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Thread: Campbell's format announced

  1. #106
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    Quote Originally Posted by antmanb View Post
    I'm kind of confused as to when Joubert suddenly got a consistent quad - he didn't land the jump in competition for over a year (more like a year and a half) and then he landed one good one at worlds and a couple of shakey/flawed ones and he now has a consistent quad? I think Lambiel is probably the only other skater besides Pluschenko with a properly consistent quad and the rest in your list can land them (and land them very beaituflly) but they are hit and miss in competition.

    Ant
    Joubert landed a number of quads before and after his dismal 2005 season, strongly at the beginning of the program, until he'd unravel on the 3A or what should have been reliable jumps for him. He's like Sandhu that way.

  2. #107
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    Quote Originally Posted by MKFSfan View Post
    Slightly O/T, but could someone please refresh me: at 2006 Worlds, Jobert skated arguably the best LP of his life, right? What did he land then? Did he get dinged on spins and that's where Lambiel with a 3axle and 2 quads, but a couple shaky jumps skated away with the title? IIRC, the two were separated by less than 1 point.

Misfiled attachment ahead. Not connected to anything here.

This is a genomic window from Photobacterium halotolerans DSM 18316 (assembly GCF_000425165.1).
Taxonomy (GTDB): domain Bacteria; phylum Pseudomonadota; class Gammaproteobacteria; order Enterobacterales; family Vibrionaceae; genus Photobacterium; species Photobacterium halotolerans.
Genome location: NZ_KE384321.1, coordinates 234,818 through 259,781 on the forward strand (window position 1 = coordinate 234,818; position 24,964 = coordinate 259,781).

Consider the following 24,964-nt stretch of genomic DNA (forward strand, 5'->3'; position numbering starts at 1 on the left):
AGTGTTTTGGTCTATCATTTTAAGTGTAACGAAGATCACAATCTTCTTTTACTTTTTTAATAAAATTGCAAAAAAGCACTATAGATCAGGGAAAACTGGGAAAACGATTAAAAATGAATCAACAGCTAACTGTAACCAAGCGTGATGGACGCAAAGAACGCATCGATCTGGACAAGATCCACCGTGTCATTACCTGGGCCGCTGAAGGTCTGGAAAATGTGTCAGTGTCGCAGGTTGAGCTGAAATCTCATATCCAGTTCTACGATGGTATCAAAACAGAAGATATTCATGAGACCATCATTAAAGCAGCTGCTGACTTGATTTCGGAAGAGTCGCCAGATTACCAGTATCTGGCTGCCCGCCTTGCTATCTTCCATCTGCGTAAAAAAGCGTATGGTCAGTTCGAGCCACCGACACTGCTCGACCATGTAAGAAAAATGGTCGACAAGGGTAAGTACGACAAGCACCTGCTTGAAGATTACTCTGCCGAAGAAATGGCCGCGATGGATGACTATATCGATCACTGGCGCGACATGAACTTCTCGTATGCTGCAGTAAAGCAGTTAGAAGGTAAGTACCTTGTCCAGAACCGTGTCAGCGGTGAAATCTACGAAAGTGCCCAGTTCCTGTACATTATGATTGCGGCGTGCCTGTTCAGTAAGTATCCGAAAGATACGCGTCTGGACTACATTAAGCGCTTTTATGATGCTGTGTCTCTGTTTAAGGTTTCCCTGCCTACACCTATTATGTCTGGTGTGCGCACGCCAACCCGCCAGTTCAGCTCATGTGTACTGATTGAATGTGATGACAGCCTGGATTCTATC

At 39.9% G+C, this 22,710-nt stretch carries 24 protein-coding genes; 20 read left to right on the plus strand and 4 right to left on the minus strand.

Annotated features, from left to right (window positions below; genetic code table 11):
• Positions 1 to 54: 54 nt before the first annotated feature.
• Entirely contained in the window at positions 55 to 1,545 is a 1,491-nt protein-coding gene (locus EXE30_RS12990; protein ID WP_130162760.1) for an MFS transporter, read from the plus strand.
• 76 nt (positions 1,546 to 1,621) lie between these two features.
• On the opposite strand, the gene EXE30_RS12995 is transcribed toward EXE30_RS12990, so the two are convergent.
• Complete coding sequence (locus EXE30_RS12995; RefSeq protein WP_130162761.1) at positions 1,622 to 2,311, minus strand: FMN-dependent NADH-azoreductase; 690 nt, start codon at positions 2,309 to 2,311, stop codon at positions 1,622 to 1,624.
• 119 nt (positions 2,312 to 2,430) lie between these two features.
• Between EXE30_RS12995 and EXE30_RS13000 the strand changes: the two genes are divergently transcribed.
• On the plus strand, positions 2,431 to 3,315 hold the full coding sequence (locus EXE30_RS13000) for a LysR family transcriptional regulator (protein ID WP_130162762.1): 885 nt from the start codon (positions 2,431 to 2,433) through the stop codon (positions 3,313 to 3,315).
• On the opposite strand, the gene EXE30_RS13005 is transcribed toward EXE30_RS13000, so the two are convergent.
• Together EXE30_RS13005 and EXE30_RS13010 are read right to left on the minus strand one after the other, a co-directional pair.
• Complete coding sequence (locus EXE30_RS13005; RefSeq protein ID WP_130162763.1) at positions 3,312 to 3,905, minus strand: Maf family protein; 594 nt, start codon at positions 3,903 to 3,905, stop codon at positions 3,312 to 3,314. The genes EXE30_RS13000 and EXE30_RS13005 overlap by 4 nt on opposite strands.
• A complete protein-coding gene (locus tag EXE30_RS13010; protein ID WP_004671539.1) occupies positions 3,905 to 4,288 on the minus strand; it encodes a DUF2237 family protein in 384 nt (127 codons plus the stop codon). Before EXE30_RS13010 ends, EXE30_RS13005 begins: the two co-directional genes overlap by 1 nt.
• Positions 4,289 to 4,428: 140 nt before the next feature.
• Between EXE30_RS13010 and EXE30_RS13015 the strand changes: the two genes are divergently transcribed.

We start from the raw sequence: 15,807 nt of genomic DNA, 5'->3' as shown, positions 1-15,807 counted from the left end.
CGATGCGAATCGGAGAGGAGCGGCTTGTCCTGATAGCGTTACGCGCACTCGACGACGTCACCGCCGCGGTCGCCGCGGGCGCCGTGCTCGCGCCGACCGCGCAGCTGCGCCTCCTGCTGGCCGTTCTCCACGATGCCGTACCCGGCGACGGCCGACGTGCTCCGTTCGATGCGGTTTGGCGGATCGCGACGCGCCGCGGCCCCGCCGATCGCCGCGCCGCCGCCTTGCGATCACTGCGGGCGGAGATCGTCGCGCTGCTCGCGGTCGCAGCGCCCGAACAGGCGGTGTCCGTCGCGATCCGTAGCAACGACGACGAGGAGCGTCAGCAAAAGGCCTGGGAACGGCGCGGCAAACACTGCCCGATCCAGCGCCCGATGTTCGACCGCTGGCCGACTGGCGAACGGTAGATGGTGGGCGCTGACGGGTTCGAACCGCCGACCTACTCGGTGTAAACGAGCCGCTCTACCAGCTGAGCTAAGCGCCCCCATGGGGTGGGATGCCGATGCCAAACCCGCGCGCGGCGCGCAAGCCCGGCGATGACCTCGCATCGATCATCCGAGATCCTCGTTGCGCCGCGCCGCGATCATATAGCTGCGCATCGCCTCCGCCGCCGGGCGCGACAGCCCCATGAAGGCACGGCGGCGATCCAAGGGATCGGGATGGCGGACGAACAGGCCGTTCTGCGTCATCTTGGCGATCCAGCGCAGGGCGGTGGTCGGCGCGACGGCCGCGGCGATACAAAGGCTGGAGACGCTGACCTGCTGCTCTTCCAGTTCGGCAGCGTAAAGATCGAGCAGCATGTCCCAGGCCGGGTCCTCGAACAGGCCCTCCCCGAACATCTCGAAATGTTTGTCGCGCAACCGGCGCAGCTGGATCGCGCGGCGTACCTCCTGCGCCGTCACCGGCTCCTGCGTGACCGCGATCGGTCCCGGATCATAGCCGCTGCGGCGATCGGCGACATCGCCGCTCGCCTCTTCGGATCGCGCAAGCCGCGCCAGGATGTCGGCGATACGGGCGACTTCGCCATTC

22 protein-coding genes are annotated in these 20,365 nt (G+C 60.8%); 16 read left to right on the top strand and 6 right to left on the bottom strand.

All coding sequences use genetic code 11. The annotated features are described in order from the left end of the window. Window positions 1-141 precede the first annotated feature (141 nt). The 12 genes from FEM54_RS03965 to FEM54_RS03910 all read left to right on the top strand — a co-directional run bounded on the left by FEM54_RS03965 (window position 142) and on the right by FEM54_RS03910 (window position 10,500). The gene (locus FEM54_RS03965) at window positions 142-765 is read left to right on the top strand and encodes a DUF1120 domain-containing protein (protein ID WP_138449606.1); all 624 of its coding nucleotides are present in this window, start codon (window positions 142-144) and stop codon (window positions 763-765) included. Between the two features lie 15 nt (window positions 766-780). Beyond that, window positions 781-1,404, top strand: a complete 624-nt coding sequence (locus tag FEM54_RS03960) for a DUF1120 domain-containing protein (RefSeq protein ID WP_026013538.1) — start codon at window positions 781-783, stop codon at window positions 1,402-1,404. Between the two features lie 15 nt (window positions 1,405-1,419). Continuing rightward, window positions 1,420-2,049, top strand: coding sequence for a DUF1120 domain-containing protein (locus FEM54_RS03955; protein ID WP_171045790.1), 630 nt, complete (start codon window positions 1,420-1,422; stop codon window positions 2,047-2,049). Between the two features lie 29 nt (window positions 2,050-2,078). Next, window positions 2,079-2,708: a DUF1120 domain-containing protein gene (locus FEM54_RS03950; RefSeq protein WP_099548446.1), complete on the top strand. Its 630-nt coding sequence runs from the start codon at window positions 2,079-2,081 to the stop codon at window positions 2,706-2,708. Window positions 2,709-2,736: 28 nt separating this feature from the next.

I would say his 2006 Worlds program was arguable the best LP of his life because the quality of his spins has improved greatly since 2004. However, he skated brilliantly in 2004 at Euros and Worlds.

  3. #108
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    Quote Originally Posted by chuckm View Post
    I seem to recall that Lambiel built himself a nice 8-point cushion in the 2005 Worlds QR as well. Too bad for Stephane that there will be no QRs at Worlds any more.
    One more Joubert post, and I'll stop.

    Joubert has had unfortunate quali rounds at Worlds both in 2004 and 2006. Going into Dortmund, after having taken advantage of Plushenko beating himself in Budapest by stubbornly repeating the 3A until he got it right, he was considered a contender for the World title. He wasn't great in the quali round, but for whatever reason the judges scored Sandhu ahead of him, which put a big damper on his spirits; he needed the first to stay even with Plushenko going into the SP. (Odds were that Sandhu would falter in SP, and he skated to script.) Many of the skaters sat in the section behind us, and after the quali rounds, Joubert had the same look of being stabbed in the gut, just like Langlois and Archetto after they skated very, very well, but placed just low enough in the SP to take the spirit out of them. And, of course this past year it lost him the World title.

  4. #109
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    Quote Originally Posted by Red Dog View Post
    Now we're talking. Sasha Who?
    Basher!!

  5. #110
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    Quote Originally Posted by chuckm View Post
    I seem to recall that Lambiel built himself a nice 8-point cushion in the 2005 Worlds QR as well. Too bad for Stephane that there will be no QRs at Worlds any more.